So I guess it IS true for me. I don’t go to the fair for the food.
You doing anything out of the ordinary for Memorial Day?
A few days ago, as YA and I were having some lunch downstairs, she looked out the front window and said “there’s some sketchy woman taking pictures of our house.” Now what you need to know is that every person that YA doesn’t know personally is “sketchy”. Secondly, during spring and summer it’s not all that unusual for strangers to take photos of our gardens. So I didn’t think too much of this until she said “She’s still out there.” I turned around to see an older woman walking up the driveway between our house and the nextdoor neighbors.
I went toward the back of the house and I could see her clearly. She was looking into our backyard and still taking photos. This was the day after the new driveway had been laid, so I thought maybe she was interested in the cement work. So I stepped out onto the back stairs and asked her if I could help her. She said “Oh, I’m just looking at the house. I used to live here 30 years ago.” I replied, “Oh, are you Claire?”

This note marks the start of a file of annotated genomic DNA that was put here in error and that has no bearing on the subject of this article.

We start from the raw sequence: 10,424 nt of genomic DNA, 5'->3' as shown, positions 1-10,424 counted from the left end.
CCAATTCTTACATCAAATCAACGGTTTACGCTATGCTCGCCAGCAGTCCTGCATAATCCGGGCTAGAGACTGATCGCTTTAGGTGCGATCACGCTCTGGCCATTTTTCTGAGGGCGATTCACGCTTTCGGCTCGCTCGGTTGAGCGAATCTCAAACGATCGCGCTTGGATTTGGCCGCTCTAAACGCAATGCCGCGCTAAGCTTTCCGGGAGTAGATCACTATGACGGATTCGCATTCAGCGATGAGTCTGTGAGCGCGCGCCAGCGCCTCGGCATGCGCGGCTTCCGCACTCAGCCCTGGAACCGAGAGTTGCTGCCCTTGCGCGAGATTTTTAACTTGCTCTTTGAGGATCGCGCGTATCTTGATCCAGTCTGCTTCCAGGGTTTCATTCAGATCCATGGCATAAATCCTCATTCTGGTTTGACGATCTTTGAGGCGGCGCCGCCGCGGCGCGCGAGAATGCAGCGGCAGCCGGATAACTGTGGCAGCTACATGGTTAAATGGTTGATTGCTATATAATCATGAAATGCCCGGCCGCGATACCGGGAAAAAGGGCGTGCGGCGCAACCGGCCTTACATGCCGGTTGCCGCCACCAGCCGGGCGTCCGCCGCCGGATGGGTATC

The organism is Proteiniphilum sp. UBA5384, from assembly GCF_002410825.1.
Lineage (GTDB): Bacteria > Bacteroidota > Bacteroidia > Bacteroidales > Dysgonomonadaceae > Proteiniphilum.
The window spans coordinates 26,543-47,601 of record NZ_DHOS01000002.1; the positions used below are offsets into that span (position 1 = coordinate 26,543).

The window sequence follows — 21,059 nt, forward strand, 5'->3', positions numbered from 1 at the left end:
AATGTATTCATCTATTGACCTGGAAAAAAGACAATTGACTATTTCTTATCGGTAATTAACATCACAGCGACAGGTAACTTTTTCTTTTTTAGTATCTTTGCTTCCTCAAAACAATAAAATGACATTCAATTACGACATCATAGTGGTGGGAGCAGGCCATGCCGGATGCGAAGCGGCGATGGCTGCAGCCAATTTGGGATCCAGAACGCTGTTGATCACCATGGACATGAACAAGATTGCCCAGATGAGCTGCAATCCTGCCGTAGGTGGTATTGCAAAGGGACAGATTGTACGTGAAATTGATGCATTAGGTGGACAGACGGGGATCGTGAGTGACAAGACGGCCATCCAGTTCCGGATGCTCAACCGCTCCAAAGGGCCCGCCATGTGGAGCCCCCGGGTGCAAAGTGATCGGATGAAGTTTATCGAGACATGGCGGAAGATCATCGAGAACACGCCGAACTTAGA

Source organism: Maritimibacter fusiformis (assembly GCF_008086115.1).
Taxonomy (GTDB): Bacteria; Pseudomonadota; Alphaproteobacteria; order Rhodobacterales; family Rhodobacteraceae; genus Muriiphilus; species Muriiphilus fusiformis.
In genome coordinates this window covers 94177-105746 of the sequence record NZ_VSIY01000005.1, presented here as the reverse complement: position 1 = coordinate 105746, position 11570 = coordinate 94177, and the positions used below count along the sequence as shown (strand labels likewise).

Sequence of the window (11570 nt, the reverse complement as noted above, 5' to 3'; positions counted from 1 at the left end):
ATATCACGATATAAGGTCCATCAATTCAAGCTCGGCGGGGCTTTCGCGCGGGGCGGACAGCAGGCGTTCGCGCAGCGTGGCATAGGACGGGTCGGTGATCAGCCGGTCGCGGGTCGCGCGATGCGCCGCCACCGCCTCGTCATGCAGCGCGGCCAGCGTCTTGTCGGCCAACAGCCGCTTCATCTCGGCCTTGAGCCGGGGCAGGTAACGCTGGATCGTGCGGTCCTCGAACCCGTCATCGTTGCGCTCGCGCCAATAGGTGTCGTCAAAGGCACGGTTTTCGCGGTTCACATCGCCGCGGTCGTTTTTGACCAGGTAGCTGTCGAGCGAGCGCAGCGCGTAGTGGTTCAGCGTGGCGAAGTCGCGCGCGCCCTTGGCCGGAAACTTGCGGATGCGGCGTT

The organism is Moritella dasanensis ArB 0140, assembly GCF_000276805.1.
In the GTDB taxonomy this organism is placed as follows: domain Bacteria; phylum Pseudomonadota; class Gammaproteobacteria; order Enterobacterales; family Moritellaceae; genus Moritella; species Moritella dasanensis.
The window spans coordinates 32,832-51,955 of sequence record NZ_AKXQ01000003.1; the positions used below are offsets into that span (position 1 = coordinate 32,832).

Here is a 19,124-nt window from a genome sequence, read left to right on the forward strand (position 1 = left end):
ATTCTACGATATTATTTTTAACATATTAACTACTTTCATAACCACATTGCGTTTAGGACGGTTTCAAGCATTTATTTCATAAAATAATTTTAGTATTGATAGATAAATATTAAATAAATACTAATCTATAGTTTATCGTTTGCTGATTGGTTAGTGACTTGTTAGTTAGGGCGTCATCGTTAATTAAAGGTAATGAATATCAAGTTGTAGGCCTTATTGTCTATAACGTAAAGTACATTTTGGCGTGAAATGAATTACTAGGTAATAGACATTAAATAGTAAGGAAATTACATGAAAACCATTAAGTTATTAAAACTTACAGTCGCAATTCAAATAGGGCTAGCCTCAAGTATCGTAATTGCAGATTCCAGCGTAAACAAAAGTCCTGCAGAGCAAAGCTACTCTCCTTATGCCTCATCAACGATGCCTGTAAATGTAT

I’ve heard of this kind of thing happening but never expected it to happen to me. When I bought this house, it was in terrible shape – I had to have a clause written into the sales agreement that they get all the garbage out of the house or I would pay $5,000.00 less. I spent an afternoon in the house with Claire before the closing date; I was waiting for various contractors who were giving me quotes for painting, floors, carpet, etc. She seemed a little over the edge at the time and I was glad to get out of there at the end of the day.
Anyway, I talked to her over the fence in the backyard for a few minutes. In that short amount of time, I wasn’t convinced that she had backed away from thay edge. She told me she was living in 300 square feet in her ex-husband’s basement in California – not exactly the kind of detail you need to tell a stranger. Up until that second, I had been thinking maybe I should invite her in. I’m absolutely sure she would have taken me up on the offer if I had made it. But I had things I wanted to get done and I had a suspicion that if I invited her in, she might be inclined to overstay any welcome I might offer. So we talked a bit more about changes to the neighborhood and then I went back inside.
YA was horrified that I had considered inviting her in and while I initially had a twinge of guilt, I got over it.